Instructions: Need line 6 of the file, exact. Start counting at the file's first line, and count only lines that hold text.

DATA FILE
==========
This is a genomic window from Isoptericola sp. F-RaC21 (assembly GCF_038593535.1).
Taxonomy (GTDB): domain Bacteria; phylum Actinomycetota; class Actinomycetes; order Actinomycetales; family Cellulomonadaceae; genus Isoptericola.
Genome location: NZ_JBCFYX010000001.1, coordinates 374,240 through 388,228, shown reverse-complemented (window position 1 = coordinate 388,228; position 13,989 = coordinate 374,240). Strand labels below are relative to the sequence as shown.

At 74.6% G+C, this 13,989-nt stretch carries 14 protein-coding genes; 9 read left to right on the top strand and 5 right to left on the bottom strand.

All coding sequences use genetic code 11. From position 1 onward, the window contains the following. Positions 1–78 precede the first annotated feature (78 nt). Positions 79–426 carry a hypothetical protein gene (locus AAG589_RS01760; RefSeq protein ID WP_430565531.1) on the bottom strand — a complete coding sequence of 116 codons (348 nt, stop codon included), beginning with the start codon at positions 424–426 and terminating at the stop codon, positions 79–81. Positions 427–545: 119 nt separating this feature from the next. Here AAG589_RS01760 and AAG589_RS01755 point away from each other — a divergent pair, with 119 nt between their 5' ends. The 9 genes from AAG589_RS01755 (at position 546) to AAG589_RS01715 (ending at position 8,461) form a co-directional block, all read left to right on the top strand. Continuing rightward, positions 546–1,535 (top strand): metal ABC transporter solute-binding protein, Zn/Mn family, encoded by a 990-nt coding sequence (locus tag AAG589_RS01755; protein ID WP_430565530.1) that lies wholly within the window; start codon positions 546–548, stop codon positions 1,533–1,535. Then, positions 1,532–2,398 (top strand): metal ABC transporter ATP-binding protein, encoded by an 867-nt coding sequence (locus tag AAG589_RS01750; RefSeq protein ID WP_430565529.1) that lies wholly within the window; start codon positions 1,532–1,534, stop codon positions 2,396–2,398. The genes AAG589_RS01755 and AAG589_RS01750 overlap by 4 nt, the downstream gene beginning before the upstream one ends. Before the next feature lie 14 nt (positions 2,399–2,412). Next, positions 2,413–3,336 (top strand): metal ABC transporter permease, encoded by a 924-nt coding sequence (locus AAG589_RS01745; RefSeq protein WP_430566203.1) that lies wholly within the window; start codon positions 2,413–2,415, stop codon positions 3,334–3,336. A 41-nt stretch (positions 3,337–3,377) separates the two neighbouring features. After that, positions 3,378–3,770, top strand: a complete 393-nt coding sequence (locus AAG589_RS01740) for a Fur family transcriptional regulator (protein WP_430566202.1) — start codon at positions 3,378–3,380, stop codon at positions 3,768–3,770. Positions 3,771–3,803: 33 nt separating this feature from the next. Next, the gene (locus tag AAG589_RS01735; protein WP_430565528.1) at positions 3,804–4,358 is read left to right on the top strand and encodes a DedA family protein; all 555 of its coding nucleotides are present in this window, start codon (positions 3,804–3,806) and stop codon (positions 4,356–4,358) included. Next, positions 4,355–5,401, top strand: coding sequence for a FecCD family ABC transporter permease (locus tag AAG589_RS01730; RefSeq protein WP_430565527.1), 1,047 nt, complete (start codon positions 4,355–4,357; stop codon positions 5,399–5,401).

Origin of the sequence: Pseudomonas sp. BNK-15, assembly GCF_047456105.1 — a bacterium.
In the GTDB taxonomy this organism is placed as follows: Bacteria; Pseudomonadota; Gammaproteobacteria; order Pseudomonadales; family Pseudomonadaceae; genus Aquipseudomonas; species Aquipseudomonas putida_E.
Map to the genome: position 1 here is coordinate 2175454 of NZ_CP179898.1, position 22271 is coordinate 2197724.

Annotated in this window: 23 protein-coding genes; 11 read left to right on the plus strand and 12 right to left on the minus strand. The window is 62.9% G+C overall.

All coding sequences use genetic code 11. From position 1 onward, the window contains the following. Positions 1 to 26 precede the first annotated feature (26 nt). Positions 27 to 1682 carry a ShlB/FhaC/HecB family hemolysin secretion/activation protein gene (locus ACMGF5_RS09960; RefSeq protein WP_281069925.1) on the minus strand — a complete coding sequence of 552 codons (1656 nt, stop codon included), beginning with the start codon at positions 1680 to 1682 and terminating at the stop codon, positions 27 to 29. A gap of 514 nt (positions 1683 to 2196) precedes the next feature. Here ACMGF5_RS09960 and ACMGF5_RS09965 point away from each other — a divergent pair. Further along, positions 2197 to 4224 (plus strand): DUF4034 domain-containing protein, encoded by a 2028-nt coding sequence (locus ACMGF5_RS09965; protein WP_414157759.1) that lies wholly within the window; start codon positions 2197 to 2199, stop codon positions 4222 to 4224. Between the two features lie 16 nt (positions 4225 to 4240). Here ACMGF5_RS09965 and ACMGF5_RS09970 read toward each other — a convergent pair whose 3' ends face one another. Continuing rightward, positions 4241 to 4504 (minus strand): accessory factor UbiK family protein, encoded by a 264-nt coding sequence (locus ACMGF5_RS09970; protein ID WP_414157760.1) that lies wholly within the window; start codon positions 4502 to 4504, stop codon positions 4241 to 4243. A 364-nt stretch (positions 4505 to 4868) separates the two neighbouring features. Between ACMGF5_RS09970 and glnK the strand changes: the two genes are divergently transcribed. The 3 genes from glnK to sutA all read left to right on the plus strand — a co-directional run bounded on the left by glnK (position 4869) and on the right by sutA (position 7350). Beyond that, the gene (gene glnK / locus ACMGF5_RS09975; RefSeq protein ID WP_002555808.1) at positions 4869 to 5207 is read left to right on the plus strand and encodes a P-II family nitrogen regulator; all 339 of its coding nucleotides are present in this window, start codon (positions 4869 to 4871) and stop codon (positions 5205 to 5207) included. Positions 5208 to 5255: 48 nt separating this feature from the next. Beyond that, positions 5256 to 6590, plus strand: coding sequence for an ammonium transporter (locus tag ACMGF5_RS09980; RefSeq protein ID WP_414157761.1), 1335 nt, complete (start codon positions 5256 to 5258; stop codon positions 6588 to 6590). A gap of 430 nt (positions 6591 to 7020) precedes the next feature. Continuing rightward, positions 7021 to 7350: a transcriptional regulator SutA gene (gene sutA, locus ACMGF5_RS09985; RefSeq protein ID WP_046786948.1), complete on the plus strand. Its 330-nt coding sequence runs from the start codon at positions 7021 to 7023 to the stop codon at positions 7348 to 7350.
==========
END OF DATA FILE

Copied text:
Origin of the sequence: Pseudomonas sp. BNK-15, assembly GCF_047456105.1 — a bacterium.